…Take It Slow!
April marks brighter weather, spring and HMRC! Which makes April a great time to follow up on those business ideas. This week guest writer Lee Lister shares tips on how to get your ideas started into the flourishing business you desire.
You have a stack of business ideas but you cannot seem to get started somehow. You know that you need to get down to the nuts and bolts of a new company but do not really know how. Fortunately in this modern world it is now much easier to get a company up and running.
There are two sayings you need to remember:
- You eat an elephant a small piece at a time.
- No one made money selling to no one.
In other words, start slow and find your market or you will not succeed.
Start by writing your business plan. If you do not know how to do this, work with a small business mentor who will give you personalised advice. if your finances do not allow for this specific help then get a limited amount of free advice from your government advisor such as the Small Business Advisor or the Princes Trust. Although the help be general it will give you a great start.
Writing your business plan will enable you to plan your business in a structured format. It will be a good exercise and help you get a good structured business together for little outlay.
Do not try to jump into a business too quickly. Plan it out carefully and test out your ideas. To the second saying, if no one wants to buy from you then you do not have a business. Start slowly and research your ideas. Pop over to those masters of sales: Amazon, eBay, etsy and fivver and see what is selling, how popular they are and what kind of money things are selling for. If your intended products are not covered here, and most B2C (business to consumer) products are, then research on the internet. You want – types of market (kinds of people that buy), where these people are, how much they tend to pay and who the big players in the market are.
Now hop over to a few forums, blogs and Facebook pages. Track through some big players on LinkedIn and get an idea of what is being asked for and provided in your market area. Try and find a niche that is not being satisfied. If people keep asking the same question and not getting an answer you have a niche.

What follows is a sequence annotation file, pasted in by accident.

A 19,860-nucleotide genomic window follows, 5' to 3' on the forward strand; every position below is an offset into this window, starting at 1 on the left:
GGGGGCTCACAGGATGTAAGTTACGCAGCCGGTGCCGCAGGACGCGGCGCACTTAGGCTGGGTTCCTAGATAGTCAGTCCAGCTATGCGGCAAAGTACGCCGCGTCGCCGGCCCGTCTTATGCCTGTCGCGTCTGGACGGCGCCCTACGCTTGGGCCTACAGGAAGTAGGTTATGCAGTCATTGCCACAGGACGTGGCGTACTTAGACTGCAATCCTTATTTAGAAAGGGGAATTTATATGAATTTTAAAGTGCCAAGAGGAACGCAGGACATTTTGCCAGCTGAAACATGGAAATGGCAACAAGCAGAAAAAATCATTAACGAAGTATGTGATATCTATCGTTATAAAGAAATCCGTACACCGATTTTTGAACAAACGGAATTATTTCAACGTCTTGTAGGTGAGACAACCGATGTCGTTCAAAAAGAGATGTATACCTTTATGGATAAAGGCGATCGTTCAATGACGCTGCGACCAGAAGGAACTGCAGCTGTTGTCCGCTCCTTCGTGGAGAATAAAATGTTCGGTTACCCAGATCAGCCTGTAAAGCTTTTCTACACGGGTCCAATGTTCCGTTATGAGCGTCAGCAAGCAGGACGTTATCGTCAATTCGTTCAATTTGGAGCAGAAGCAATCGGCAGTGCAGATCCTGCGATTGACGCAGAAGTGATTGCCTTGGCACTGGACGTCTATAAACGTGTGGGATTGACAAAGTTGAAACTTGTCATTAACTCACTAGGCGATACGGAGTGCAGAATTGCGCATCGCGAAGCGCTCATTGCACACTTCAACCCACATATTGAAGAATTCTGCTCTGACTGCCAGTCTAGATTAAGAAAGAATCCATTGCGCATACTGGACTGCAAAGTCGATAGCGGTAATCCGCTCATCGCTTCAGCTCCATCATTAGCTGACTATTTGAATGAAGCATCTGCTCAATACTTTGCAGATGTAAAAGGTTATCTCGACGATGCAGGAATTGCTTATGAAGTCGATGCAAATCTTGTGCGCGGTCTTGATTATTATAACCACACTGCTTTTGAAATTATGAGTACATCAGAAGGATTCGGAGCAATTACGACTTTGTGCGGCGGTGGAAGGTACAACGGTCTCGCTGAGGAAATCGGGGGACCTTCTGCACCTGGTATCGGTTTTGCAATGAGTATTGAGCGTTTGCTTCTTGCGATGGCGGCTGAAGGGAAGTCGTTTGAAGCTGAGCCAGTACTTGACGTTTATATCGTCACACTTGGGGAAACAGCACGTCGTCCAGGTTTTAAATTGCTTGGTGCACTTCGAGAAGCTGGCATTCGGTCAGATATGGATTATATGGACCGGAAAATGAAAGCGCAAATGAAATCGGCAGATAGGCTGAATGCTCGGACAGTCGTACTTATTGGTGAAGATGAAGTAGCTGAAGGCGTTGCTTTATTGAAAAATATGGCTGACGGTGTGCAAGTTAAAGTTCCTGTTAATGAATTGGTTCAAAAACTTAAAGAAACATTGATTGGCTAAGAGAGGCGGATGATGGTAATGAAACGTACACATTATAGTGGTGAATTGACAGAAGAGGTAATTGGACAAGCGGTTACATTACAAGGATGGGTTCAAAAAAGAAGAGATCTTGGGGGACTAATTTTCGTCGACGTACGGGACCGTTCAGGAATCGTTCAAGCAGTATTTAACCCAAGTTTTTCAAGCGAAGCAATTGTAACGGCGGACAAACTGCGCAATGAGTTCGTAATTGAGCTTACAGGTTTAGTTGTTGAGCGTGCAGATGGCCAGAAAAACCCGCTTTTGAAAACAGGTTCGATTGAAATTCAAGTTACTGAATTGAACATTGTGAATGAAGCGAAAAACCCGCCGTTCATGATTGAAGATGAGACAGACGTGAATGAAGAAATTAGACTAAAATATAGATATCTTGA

Set up a questionnaire on a site such as Survey Monkey and post it in some forums and look at the answers.
Now you should have an idea as to what can sell, at what price and to whom.
Get yourself set up legally, the last thing you want is problems with the government. So get a business account and keep the payments and costs separate from your own money. Keep financial records, most will be outgoings and could keep your tax liabilities down.
Now test the market on one of the big selling sites, it is easy enough to set up an account. Test, alter and keep testing until you get a viable and interesting product at the correct price.
Set yourself up a website and learn how to market it.
You do not need a partner to set up your company, that comes along when you can afford it. Outsource the stuff you cannot do by doing your research to find a suitable company or hopping over to elance or guru. Fivver will get you some cheap design and marketing.
Start slowly with this one, partners eat up your equity and employees take away your turnover.
Following this advice should see you with a viable company that will soon make a profit. I wish you luck.
For business advice and help writing a business plan hop over to: http://www.BusinessPlanNow.com The site http://www.StartMyNewBusiness.com has a number of services and books to assist the starting entrepreneur including “How Much Does it Cost to Start a New Business? And loads of other questions asked by entrepreneurs”.
The UK Government also have an Enterprise Allowance which could give you money and support to help you start your own business. You can read more at https://www.gov.uk/government/collections/new-enterprise-allowance-campaign